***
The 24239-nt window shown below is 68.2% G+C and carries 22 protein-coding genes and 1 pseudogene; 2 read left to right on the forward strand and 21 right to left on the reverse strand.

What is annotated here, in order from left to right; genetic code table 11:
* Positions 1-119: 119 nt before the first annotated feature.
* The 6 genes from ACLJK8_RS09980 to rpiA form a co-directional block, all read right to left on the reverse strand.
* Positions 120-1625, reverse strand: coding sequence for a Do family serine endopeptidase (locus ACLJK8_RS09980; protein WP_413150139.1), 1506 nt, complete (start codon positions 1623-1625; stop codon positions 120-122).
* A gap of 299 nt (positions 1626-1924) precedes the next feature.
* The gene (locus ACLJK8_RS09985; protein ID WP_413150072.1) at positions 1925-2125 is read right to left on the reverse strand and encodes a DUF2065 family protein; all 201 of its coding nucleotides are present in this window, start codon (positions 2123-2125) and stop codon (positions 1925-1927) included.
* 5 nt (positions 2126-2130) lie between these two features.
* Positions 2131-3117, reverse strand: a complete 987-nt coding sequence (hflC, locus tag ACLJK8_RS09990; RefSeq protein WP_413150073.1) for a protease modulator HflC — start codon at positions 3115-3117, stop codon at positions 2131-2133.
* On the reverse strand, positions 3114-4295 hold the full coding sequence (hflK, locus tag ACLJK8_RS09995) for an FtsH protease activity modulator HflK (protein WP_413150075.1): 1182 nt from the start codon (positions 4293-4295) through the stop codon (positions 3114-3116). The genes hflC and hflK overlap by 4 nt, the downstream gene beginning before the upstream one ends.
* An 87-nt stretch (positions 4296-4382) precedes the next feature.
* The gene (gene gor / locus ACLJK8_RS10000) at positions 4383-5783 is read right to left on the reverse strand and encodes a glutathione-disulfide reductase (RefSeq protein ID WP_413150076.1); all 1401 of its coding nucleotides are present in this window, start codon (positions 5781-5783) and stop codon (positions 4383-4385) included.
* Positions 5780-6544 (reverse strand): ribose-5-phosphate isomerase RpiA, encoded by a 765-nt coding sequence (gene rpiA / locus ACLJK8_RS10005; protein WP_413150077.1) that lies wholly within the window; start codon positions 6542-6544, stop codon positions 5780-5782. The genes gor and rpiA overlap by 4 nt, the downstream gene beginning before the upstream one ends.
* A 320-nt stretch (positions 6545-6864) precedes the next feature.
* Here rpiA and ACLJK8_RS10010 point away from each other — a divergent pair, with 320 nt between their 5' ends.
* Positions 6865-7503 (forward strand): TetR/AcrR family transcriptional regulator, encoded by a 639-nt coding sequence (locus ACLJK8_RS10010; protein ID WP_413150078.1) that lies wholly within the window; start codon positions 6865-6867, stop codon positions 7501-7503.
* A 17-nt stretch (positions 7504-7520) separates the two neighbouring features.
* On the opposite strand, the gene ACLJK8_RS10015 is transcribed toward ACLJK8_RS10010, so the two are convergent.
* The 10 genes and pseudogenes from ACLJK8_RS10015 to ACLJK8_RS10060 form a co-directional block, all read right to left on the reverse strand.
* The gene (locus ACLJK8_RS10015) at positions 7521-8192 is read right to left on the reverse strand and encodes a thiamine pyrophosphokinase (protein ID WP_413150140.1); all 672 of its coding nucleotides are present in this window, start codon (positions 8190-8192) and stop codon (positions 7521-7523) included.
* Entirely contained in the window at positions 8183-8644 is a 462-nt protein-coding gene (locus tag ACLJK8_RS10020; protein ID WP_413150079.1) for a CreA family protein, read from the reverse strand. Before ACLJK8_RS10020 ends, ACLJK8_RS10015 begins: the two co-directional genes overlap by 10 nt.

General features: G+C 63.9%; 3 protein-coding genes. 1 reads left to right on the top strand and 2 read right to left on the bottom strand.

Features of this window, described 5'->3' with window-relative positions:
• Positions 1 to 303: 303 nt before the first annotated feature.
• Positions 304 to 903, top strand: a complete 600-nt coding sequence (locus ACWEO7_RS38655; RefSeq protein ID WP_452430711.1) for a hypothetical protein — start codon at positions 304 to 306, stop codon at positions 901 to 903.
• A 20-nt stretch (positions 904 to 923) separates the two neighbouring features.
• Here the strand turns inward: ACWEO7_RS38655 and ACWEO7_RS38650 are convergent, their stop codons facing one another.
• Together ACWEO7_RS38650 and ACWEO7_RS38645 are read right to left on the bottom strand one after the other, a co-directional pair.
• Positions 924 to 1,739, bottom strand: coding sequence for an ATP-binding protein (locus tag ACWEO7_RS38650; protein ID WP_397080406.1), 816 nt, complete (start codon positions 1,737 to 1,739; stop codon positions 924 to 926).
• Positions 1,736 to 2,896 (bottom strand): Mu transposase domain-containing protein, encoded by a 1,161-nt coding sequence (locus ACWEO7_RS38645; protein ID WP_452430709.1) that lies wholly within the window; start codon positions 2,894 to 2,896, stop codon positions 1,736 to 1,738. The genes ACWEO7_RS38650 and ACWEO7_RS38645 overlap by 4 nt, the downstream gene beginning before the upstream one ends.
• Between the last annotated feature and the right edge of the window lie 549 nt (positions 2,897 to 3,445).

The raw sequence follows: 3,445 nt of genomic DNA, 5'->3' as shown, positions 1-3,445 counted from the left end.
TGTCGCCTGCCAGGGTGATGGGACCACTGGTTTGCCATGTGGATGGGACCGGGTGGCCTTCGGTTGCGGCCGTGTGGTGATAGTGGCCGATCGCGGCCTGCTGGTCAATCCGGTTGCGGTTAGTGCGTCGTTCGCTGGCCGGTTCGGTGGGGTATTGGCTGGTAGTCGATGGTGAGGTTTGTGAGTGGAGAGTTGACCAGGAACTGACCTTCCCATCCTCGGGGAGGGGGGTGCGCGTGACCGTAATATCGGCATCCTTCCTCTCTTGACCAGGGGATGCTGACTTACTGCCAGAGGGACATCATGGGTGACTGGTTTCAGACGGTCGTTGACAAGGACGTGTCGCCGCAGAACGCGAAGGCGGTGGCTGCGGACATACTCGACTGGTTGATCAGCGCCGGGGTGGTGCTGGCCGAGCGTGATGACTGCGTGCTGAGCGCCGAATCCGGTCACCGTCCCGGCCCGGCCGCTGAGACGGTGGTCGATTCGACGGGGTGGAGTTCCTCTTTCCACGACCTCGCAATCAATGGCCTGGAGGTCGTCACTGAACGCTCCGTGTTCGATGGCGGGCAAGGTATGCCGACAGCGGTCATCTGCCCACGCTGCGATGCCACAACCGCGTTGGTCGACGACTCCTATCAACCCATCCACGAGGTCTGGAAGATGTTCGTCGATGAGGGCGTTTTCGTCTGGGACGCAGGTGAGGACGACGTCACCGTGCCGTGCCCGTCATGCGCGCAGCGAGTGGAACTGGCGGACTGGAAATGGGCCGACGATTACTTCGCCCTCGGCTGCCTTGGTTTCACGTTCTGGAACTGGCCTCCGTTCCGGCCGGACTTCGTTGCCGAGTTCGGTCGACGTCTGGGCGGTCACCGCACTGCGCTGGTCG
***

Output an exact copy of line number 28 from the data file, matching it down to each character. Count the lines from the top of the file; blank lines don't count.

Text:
• Together ACWEO7_RS38650 and ACWEO7_RS38645 are read right to left on the bottom strand one after the other, a co-directional pair.